Dyslexia is a language-based learning disability. "Dyslexia refers to a cluster of symptoms, which result in people having difficulties with specific language skills, particularly reading. Students with dyslexia may experience difficulties in other language skills, such as spelling, writing, and speaking. Dyslexia is a life-long status, however, its impact can change at different stages in a person's life. It is referred to as a learning disability because dyslexia can make it very difficult for a student to succeed academically in the typical instructional environment." -Taken from The International Dyslexia Association (IDA)
Facts about dyslexia
1 out of 5 children in the United States is affected by dyslexia.
Dyslexia is the leading cause of reading failure and school dropouts in our nation.
Early intervention is essential for these individuals.
Children will not outgrow reading failure or dyslexia.
Most importantly…reading failure caused by dyslexia is highly preventable through direct, explicit instruction in phonemic awareness.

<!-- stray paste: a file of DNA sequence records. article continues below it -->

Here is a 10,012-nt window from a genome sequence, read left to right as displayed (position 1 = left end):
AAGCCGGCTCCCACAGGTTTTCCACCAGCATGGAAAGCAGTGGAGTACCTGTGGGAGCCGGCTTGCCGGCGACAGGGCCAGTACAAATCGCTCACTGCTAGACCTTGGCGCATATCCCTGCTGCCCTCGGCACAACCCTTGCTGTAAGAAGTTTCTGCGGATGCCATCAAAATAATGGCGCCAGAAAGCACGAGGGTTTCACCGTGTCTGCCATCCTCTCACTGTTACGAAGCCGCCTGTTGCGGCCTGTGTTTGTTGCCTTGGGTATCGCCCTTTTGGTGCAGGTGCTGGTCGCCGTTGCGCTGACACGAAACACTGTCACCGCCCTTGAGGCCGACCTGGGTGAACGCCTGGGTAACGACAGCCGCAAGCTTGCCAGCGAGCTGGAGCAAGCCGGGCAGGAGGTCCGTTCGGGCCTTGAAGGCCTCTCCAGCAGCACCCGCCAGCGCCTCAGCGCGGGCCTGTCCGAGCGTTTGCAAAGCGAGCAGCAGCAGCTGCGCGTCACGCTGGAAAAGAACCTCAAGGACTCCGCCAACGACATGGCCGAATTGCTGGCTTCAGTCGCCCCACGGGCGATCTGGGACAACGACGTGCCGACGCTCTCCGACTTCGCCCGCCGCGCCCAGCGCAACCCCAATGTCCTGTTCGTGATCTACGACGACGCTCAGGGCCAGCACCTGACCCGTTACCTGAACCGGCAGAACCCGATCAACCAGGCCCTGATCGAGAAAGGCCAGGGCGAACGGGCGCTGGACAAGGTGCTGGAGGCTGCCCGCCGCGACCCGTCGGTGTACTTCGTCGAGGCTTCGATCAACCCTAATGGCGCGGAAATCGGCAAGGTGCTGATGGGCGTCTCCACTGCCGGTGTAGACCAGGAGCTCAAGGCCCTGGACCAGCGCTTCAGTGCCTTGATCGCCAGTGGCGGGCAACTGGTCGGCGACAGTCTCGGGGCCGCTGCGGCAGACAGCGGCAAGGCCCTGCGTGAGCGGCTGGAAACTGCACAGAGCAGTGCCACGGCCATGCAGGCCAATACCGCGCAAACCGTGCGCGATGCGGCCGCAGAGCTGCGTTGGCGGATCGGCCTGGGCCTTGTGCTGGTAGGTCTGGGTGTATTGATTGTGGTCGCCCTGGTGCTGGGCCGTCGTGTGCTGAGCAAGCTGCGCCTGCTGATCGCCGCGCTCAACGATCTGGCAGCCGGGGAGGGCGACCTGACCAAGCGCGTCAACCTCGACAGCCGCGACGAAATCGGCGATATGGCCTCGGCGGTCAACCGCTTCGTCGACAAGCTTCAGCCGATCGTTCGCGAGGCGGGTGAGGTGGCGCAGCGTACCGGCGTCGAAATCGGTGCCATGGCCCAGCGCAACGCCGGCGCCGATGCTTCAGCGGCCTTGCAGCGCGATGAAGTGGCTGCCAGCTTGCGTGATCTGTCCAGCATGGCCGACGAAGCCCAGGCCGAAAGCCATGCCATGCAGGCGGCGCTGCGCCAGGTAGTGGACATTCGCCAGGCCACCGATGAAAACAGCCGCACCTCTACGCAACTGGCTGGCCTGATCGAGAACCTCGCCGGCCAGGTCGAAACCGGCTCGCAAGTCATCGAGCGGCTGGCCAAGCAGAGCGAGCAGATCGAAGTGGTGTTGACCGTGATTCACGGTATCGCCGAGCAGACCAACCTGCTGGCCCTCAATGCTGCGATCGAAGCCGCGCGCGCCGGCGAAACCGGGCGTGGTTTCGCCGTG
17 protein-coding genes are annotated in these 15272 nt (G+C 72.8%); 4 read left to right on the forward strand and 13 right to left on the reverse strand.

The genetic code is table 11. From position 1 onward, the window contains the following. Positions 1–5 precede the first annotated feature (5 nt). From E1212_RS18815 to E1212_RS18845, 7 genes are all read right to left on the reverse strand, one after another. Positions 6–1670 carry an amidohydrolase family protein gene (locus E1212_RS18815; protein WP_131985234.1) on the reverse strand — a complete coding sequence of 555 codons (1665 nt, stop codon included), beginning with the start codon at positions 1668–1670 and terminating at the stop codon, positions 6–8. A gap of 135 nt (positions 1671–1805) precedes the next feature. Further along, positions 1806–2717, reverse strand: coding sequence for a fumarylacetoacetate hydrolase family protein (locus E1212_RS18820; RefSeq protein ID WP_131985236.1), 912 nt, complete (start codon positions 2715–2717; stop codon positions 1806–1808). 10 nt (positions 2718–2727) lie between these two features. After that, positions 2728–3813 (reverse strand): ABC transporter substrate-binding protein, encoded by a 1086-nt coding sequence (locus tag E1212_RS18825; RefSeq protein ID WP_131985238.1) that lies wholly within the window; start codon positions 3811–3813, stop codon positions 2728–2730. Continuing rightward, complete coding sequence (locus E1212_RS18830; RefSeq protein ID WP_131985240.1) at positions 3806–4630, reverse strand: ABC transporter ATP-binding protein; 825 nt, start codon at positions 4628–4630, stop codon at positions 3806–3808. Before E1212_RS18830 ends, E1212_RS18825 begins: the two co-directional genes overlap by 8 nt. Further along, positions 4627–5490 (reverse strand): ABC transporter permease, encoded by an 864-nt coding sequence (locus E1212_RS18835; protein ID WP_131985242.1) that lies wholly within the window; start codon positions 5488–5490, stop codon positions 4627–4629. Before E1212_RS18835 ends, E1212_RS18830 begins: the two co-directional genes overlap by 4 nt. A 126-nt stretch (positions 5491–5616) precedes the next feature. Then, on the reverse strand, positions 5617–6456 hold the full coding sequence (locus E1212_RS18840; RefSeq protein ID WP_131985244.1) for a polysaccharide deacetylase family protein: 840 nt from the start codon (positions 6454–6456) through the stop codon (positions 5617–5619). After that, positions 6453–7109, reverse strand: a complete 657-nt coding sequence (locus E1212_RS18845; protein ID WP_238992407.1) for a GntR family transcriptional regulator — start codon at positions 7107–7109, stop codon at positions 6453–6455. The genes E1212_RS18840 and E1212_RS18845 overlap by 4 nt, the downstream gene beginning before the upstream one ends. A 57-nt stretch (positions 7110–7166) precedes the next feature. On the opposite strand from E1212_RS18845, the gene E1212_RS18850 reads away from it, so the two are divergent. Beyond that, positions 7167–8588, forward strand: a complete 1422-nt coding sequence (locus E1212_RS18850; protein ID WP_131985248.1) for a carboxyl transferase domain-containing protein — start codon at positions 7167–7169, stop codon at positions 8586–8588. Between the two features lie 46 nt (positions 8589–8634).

Structured literacy programs like ours are the answer!
Our tutoring is:
Orton-Gillingham Method (Structured Literacy)
Warning Signs of Dyslexia
The symptoms of dyslexia may surprise you. They include difficulty reading but also difficulty tying shoe laces, difficulty making rhymes and being late in establishing a dominant hand. Though these are mostly indirect indicators of dyslexia, they are also among most reliable.
Still, one should always proceed cautiously in trying to identify dyslexia because it ranges in strength from mild to severe and symptoms can vary significantly from person to person. Further, a lack of exposure to reading and words can mimic dyslexia.
The first indicators of dyslexia usually appear long before the first lesson on the ABCs. Our list of dyslexia warning signs below are arranged by the developmental age at which they can first be seen. Yes, you can know very early—so don't let anyone tell you to delay.
Family history of reading difficulty
Apprehension about attending school
Mixing up sounds in long words (such as bisgetti instead of spaghetti or aminal instead of animal)
Trouble rhyming words
Persistent left/right confusion
Difficulty learning to tie shoes
Trouble memorizing the alphabet, home address or phone number